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Figure.  Neuroimaging Findings in Association With Coronavirus Disease 2019 in Children
Neuroimaging Findings in Association With Coronavirus Disease 2019 in Children

A, Computed tomography image of patient 1 on day 5 (top), during intensive care admission, showing hypodensity of the splenium of the corpus collosum (SCC). Coronal fluid-attenuated inversion recovery performed on day 12 (bottom) shows resolution of the changes previously seen on computed tomography, with persistent signal changes in the genu and SCC without restricted diffusion (not shown). B, Axial T2 magnetic resonance image of patient 2 on day 1, showing signal changes of the genu and SCC (top) and bilateral centrum semiovale with restricted diffusion (bottom). Repeated imaging on day 6 (not shown) demonstrated resolution of the restricted diffusion, with minimal signal changes remaining on T2-weighted imaging. C, Axial T2 magnetic resonance imaging of patient 3 on day 21, showing hyperintensities (top) with restricted diffusion (bottom) in the SCC and bilateral centrum semiovale (not shown). D, Axial T2 magnetic resonance imaging of patient 4 on day 5 (top), showing signal change in the SCC with mild restricted diffusion (bottom).

Table 1.  Patient Demographics and Neurological Characteristics
Patient Demographics and Neurological Characteristics
Table 2.  Comorbidities and Systemic Involvements
Comorbidities and Systemic Involvements
1.
Ludvigsson  JF.  Systematic review of COVID-19 in children shows milder cases and a better prognosis than adults.   Acta Paediatr. 2020;109(6):1088-1095. doi:10.1111/apa.15270 PubMedGoogle ScholarCrossref
2.
Riphagen  S, Gomez  X, Gonzalez-Martinez  C, Wilkinson  N, Theocharis  P.  Hyperinflammatory shock in children during COVID-19 pandemic.   Lancet. 2020;395(10237):1607-1608. doi:10.1016/S0140-6736(20)31094-1PubMedGoogle ScholarCrossref
3.
Verdoni  L, Mazza  A, Gervasoni  A,  et al.  An outbreak of severe Kawasaki-like disease at the Italian epicentre of the SARS-CoV-2 epidemic: an observational cohort study.   Lancet. 2020;395(10239):1771-1778. doi:10.1016/S0140-6736(20)31103-X PubMedGoogle ScholarCrossref
4.
Baig  AM, Khaleeq  A, Ali  U, Syeda  H.  Evidence of the COVID-19 virus targeting the CNS: tissue distribution, host-virus interaction, and proposed neurotropic mechanisms.   ACS Chem Neurosci. 2020;11(7):995-998. doi:10.1021/acschemneuro.0c00122 PubMedGoogle ScholarCrossref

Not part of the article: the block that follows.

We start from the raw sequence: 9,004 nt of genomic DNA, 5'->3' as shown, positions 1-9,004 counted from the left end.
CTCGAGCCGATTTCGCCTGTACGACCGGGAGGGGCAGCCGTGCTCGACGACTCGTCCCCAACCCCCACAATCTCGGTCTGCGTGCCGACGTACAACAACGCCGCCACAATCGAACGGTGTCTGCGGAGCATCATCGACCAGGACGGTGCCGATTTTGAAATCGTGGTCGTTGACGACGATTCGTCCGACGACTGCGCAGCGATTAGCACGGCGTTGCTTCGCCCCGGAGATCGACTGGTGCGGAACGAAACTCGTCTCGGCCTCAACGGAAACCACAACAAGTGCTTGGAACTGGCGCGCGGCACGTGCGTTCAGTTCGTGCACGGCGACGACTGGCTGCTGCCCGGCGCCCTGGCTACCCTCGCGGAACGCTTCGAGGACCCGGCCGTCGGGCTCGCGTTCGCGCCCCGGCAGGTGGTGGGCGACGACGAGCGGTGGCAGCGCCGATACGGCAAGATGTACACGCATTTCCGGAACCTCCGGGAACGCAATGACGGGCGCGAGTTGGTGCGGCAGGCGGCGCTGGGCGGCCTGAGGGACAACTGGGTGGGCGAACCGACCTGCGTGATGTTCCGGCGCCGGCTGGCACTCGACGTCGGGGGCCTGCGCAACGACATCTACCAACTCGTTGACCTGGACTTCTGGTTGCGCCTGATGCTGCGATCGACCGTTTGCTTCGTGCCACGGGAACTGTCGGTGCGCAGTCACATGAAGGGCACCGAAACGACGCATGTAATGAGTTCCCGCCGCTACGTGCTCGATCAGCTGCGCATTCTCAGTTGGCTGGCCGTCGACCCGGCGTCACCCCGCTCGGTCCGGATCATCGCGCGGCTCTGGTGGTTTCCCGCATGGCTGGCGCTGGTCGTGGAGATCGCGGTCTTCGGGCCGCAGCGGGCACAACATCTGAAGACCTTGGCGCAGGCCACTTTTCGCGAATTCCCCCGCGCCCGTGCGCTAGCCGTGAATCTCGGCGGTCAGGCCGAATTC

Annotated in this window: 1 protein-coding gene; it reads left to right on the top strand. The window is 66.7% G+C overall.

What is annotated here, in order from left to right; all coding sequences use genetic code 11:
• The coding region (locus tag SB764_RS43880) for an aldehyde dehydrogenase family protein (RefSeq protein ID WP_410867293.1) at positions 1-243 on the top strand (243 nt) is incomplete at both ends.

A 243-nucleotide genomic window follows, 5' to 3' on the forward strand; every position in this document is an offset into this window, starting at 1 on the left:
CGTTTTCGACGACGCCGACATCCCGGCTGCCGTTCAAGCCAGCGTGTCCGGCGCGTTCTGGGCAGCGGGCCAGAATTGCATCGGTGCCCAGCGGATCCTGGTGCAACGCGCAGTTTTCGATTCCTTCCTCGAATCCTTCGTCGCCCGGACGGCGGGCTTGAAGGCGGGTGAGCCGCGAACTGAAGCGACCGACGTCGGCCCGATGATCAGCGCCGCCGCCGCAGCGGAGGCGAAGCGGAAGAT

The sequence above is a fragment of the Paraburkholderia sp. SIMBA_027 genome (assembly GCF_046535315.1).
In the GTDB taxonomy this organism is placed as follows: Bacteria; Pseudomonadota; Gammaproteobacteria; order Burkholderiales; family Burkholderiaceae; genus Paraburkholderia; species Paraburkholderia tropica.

5.
Gutiérrez-Ortiz  C, Méndez  A, Rodrigo-Rey  S,  et al.  Miller Fisher syndrome and polyneuritis cranialis in COVID-19.   Neurology. 2020;10.1212/WNL.0000000000009619. doi:10.1212/WNL.0000000000009619 PubMedGoogle Scholar
6.
Pilotto  A, Odolini  S, Stefano Masciocchi  S,  et al  Steroid-responsive encephalitis in COVID-19 disease.   Ann Neurol. Published online May 17, 2020. doi:10.1002/ana.25783Google Scholar
7.
Mao  L, Jin  H, Wang  M,  et al.  Neurologic manifestations of hospitalized patients with coronavirus disease 2019 in Wuhan, China.   JAMA Neurol. 2020. doi:10.1001/jamaneurol.2020.1127 PubMedGoogle Scholar
8.
Tada  H, Takanashi  J, Barkovich  AJ,  et al.  Clinically mild encephalitis/encephalopathy with a reversible splenial lesion.   Neurology. 2004;63(10):1854-1858. doi:10.1212/01.WNL.0000144274.12174.CB PubMedGoogle ScholarCrossref
9.
Doherty  MJ, Jayadev  S, Watson  NF, Konchada  RS, Hallam  DK.  Clinical implications of splenium magnetic resonance imaging signal changes.   Arch Neurol. 2005;62(3):433-437. doi:10.1001/archneur.62.3.433 PubMedGoogle ScholarCrossref
10.
Kontzialis  M, Soares  BP, Huisman  TAGM.  Lesions in the splenium of the corpus callosum on MRI in children: a review.   J Neuroimaging. 2017;27(6):549-561. doi:10.1111/jon.12455 PubMedGoogle ScholarCrossref
11.
Sejvar  JJ, Uyeki  TM.  Neurologic complications of 2009 influenza A (H1N1): heightened attention on an ongoing question.   Neurology. 2010;74(13):1020-1021. doi:10.1212/WNL.0b013e3181d6b869 PubMedGoogle ScholarCrossref
12.
Wells  E, Hacohen  Y, Waldman  A,  et al; attendees of the International Neuroimmune Meeting.  Neuroimmune disorders of the central nervous system in children in the molecular era.   Nat Rev Neurol. 2018;14(7):433-445. doi:10.1038/s41582-018-0024-9 PubMedGoogle ScholarCrossref
13.
Varga  Z, Flammer  AJ, Steiger  P,  et al.  Endothelial cell infection and endotheliitis in COVID-19.   Lancet. 2020;395(10234):1417-1418. doi:10.1016/S0140-6736(20)30937-5 PubMedGoogle ScholarCrossref
14.
Horne  A, Trottestam  H, Aricò  M,  et al; Histiocyte Society.  Frequency and spectrum of central nervous system involvement in 193 children with haemophagocytic lymphohistiocytosis.   Br J Haematol. 2008;140(3):327-335. doi:10.1111/j.1365-2141.2007.06922.x PubMedGoogle ScholarCrossref
15.
Benson  LA, Li  H, Henderson  LA,  et al.  Pediatric CNS-isolated hemophagocytic lymphohistiocytosis.   Neurol Neuroimmunol Neuroinflamm. 2019;6(3):e560. doi:10.1212/NXI.0000000000000560 PubMedGoogle Scholar
16.